Airbus warns of ‘harmful decisions’ for UK

CEO says no-deal Brexit leaves the UK’s whole aerospace sector ‘at the precipice’


LONDON • Airbus SE CEO Tom Enders yesterday warned the European aerospace giant could make “very harmful decisions” for Britain if it leaves the European Union (EU) without a deal, the latest multinational to issue a stark alert.

Enders branded the government’s handling of Brexit a “disgrace” and suggested 14,000 jobs at its sites designing and manufacturing wings at Filton in southwest England and Broughton in north Wales are under threat.

“If there is a no-deal Brexit, we at Airbus will have to make potentially very harmful decisions for the UK,” Enders warned in a video published on the group’s website.

The German CEO said up to 110,000 jobs in Britain relied on its British plants, which generate around £6 billion (RM32.29 billion) of turnover every year.

The country’s whole aerospace sector “now stands at the precipice”, he added.

A Disgrace
The Franco-German firm, which has repeatedly stated that Brexit could mean pulling investment out of Britain, also expressed deep frustration over Prime Minister Theresa May’s faltering Brexit strategy.

“It is a disgrace that more than two years after the result of the 2016 referendum, businesses are still unable to plan properly for the future,” Enders said.

“We, along with many of our peers, have repeatedly called for clarity. But we still have no idea what is really going on here.”

The aviation giant’s relationship with the EU has itself been under scrutiny recently, with the World Trade Organisation last year ruling the firm received improper subsidies from the bloc after the US argued it had given US$22 billion (RM91.09 billion) in state aid to help launch the A380 and A350 jets.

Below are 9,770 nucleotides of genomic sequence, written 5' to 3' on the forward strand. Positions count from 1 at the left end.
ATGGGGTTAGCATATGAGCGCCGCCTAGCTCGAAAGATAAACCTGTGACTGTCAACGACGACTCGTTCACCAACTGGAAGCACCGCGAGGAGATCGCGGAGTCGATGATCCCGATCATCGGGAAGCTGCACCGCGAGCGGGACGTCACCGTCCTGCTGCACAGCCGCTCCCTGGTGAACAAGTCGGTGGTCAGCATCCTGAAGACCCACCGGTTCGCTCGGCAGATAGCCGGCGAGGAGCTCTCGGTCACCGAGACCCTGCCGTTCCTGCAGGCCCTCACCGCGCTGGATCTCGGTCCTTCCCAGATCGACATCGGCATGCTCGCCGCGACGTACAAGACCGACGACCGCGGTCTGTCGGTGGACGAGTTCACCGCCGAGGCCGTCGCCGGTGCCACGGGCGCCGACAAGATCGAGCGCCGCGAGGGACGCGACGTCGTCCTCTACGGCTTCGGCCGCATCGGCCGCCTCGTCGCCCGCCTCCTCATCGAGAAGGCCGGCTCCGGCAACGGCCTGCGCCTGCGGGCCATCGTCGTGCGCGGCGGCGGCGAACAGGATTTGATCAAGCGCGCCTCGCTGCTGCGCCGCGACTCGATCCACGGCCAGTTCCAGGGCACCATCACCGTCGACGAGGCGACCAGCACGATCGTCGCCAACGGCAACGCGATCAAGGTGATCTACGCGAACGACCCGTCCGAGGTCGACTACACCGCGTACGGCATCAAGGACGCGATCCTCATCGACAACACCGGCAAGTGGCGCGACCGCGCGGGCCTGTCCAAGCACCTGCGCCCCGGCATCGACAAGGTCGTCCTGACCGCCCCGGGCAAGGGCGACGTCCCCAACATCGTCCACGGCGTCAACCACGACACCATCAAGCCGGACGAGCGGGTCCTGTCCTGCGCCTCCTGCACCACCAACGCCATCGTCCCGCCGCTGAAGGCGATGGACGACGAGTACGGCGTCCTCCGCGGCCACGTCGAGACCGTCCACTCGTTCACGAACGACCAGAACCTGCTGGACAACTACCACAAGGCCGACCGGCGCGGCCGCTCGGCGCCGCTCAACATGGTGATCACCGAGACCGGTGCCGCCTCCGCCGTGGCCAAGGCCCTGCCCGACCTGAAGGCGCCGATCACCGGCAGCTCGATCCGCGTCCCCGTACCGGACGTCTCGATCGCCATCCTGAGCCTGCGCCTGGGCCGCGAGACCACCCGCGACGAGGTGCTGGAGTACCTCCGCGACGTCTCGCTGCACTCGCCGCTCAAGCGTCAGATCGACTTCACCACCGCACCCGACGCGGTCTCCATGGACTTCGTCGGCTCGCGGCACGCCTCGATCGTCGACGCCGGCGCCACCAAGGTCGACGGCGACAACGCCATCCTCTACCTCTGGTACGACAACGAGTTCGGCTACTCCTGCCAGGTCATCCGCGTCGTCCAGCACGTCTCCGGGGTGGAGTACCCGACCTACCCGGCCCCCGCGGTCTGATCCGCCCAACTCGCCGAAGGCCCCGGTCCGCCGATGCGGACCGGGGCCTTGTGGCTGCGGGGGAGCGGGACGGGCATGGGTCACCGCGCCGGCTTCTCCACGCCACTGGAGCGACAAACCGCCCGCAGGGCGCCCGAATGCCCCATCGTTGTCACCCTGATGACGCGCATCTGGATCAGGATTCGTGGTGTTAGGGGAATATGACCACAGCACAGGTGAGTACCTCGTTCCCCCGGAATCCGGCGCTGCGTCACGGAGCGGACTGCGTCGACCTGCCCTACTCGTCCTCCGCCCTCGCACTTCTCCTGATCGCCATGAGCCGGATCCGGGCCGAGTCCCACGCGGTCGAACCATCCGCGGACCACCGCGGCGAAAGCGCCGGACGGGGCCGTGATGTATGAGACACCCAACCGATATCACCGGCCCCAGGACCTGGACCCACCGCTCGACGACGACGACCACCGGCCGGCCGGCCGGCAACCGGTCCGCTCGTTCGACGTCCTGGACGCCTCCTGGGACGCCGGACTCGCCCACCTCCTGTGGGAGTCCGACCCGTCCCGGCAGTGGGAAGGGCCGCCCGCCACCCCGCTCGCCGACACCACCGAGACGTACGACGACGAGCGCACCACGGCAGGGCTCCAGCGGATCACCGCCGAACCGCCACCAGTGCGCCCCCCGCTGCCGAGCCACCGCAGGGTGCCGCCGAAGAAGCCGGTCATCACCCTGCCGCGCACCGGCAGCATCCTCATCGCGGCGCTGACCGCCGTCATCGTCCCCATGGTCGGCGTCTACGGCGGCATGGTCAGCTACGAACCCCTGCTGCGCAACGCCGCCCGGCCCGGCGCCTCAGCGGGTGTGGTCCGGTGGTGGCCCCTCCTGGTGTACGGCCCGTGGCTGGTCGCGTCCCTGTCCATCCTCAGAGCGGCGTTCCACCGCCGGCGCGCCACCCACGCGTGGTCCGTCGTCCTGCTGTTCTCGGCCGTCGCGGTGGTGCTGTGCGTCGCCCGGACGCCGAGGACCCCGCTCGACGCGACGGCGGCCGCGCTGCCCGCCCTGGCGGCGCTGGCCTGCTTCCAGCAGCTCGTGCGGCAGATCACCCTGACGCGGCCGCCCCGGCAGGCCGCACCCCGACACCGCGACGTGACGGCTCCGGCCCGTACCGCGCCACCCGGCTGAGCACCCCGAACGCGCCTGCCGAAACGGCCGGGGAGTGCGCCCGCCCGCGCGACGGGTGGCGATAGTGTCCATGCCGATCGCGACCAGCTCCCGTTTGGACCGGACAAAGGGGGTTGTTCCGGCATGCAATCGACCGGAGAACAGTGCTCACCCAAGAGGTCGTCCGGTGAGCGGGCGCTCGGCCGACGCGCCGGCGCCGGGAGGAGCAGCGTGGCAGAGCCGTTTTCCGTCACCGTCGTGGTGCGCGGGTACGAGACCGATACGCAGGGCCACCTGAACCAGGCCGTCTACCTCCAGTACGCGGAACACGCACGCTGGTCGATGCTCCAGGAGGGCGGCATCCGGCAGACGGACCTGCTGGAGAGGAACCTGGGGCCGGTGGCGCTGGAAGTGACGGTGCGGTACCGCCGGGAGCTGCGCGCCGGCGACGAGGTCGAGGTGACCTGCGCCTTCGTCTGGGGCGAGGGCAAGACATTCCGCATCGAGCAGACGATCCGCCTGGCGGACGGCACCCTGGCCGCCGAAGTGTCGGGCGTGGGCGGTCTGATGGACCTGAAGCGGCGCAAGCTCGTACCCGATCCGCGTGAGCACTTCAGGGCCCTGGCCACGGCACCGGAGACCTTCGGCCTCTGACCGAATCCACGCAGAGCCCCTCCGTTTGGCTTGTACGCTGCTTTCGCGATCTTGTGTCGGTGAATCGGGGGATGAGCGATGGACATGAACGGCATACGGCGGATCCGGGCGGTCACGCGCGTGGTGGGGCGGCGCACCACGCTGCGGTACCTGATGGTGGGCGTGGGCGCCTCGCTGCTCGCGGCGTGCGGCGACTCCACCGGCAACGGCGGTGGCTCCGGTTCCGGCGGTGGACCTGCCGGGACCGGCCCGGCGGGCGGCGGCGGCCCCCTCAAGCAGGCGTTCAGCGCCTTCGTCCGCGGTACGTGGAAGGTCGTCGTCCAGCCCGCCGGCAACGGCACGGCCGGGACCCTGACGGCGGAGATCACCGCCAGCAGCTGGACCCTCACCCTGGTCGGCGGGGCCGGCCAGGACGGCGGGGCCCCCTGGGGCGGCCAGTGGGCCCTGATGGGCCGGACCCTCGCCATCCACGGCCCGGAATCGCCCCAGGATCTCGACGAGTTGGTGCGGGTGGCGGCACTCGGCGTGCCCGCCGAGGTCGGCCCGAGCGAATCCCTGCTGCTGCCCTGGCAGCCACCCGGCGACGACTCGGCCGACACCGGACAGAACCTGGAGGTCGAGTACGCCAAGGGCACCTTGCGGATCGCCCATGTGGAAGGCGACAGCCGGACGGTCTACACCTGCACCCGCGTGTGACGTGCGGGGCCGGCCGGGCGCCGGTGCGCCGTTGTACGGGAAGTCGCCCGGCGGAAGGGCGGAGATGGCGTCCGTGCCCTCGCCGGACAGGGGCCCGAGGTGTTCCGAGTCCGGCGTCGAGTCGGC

British lawmakers last week roundly rejected the divorce terms May agreed with Brussels, raising fresh fears that Britain could crash out with no deal on March 29.

“The global market for aviation is growing at 5% each year. But we are not dependent on the UK for our future,” Enders said.

“Airbus will survive and thrive whatever the outcome. The question is: Does the UK wish to be part of that future success?”

May has promised a debate and votes on the way forward on Jan 29, with MPs mulling a long list of options including a second referendum or delaying the March 29 divorce date.

But EU negotiator Michel Barnier warned on Wednesday that a parliamentary move to block a no-deal Brexit would fail unless a MPs could swing behind an alternative agreement.

“There appears to be a majority in the Commons to oppose a no deal, but opposing a no deal will not stop a no deal from happening” on the official March 29 departure date, he said. “To stop ‘no deal’, a positive majority for another solution will need to emerge.”

Enders, meanwhile, urged Britons not to listen to “Brexiteers’ madness” that multinationals would always stay in Britain.

Brexiteers’ Madness
“Please don’t listen to the Brexiteers’ madness which asserts that, because we have huge plants here, we will not move and we will always be here.

“They are wrong. Of course it is not possible to pick up and move our large UK factories to other parts of the world immediately.

“However, aerospace is a long-term business and we could be forced to re-direct future investments in the event of a no-deal Brexit.

“Make no mistake, there are plenty of countries out there who would love to build the wings for Airbus aircraft.”

The Airbus warning caps a torrid week for corporate Britain after Japanese electronics titan Sony Corp decided to switch its European headquarters to the Netherlands, while UK appliance maker Dyson Ltd revealed it would move its base to Singapore in 2019.

The Dutch government revealed on Wednesday that officials are in contact with more than 250 companies about a possible post-Brexit move.

UK International Trade Secretary Liam Fox, speaking to AFP at Davos on Wednesday, nonetheless insisted that Britain remains “open for business” and is still an “attractive destination” for foreign direct investment.